Examples of Child Endangerment
Child endangerment occurs when an individual deliberately puts a child in a dangerous situation that could cause physical harm or mental suffering. As with any crime in California, the prosecution has the burden of proof, which means they must prove all the elements of the crime beyond a reasonable doubt.
In order to obtain a conviction in a child endangerment case, the prosecution must prove that the defendant willfully placed the child in a dangerous situation; that he or she was criminally negligent; and that the defendant’s actions were not part of reasonable disciplining of the child. Child endangerment may be charged as a misdemeanor or felony. If it is a felony charge, the prosecutor must prove that the defendant acted under circumstances that were likely to produce great bodily harm or death to the child.
Examples of Child Endangerment
Parents, guardians or caregivers will not be charged with child endangerment in each and every case. The charges will depend on the nature and circumstances of the incident. Here are a few examples of cases where child endangerment charges are likely.
Alcohol or drug abuse: These are some of the most common cases where we see child endangerment charges. For example, if a father is drunk or high after using drugs and fails to supervise his 18-month-old daughter who trips and falls into the swimming pool and drowns, that father could face child endangerment charges. We also often see cases where children are removed from homes that are used as meth labs or locations for cooking up drugs. In such cases, there is a foreseeable danger of children ingesting the drugs or being injured as a result of explosions. Driving your vehicle while intoxicated with a child or minor is also considered endangering the safety and welfare of a child, under the law.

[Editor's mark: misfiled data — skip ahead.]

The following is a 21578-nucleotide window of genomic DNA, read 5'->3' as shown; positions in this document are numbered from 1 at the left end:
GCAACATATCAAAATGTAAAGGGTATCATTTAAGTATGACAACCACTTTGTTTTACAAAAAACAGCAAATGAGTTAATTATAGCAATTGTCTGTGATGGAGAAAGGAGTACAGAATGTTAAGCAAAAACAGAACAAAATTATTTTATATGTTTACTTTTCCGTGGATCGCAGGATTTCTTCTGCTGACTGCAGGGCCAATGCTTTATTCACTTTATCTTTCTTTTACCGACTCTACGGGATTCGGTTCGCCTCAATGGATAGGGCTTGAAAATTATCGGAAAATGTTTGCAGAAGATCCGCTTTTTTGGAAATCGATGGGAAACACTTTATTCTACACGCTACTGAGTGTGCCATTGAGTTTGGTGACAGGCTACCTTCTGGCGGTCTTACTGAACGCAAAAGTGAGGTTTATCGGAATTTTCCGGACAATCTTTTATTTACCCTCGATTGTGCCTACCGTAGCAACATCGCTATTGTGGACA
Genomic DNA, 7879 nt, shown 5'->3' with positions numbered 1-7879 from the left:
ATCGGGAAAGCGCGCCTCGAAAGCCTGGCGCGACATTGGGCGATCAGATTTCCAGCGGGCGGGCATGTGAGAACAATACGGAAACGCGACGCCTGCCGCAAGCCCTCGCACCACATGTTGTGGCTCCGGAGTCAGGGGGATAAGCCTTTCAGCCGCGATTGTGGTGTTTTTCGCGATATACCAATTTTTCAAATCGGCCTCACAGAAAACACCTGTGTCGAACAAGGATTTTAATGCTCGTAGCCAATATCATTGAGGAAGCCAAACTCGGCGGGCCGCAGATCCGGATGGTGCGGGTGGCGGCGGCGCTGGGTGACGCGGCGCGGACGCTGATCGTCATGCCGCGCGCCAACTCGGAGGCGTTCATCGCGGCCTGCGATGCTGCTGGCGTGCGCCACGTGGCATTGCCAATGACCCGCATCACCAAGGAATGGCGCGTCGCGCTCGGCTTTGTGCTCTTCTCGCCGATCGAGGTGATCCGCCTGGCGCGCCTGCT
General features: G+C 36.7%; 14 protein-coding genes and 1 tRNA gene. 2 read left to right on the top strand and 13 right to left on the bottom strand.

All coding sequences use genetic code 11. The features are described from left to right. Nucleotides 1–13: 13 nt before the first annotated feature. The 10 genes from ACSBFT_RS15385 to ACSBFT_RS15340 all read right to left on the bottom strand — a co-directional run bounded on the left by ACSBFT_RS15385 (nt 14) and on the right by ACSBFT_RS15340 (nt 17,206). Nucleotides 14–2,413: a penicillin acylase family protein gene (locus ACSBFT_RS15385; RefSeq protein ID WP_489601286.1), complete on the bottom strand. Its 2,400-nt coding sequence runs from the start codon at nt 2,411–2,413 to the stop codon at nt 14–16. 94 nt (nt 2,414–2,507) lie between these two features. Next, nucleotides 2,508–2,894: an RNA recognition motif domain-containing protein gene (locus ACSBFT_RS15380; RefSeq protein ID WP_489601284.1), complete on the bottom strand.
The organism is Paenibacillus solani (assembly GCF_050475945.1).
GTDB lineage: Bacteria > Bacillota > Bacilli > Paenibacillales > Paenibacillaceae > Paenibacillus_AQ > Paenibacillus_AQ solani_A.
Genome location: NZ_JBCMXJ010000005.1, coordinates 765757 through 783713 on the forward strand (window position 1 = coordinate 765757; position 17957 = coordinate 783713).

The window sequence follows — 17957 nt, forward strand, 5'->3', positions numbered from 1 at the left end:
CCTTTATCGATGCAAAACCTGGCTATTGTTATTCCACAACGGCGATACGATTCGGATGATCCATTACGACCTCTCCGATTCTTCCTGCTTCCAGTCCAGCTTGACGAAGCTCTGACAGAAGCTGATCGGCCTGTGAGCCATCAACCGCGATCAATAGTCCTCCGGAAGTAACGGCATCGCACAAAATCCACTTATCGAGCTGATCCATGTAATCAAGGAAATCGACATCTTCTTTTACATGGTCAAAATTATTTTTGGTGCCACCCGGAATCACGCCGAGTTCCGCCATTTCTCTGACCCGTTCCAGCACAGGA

Physical abuse: Some of the most tragic child deaths occur due to physical abuse. For example, if the child’s mother knew that she was leaving her child with a known abuser, she could be looking at child endangerment charges. However, if there was no indication that the caregiver was abusing the child or if the caregiver or babysitter had no prior history of abuse, then, the mother may not face child endangerment charges.
Hot car cases: Each year, 37 children die as a result of being left in hot cars. Child endangerment charges do stem from cases where parents deliberately leave their children in hot cars to run an errand or for some other reason. However, there are instances where a parent forgets their child is in the back seat, locks the vehicle and goes to work. In such cases where it is apparent that the parent did not deliberately leave the child in the car, criminal charges may not be warranted.
Weapons: Parents who leave their children alone and unsupervised with dangerous weapons such as loaded guns may also be looking at child endangerment charges. In such cases, however, if the child found the weapon which was stored in a reasonably safe place and used it, that would not be viewed as child endangerment.
The consequences of a child endangerment charge or conviction could include losing custody of your children. If you are facing child endangerment charges in California, contact an experienced domestic violence defense law firm that will help fight the charges and help protect your rights every step of the way.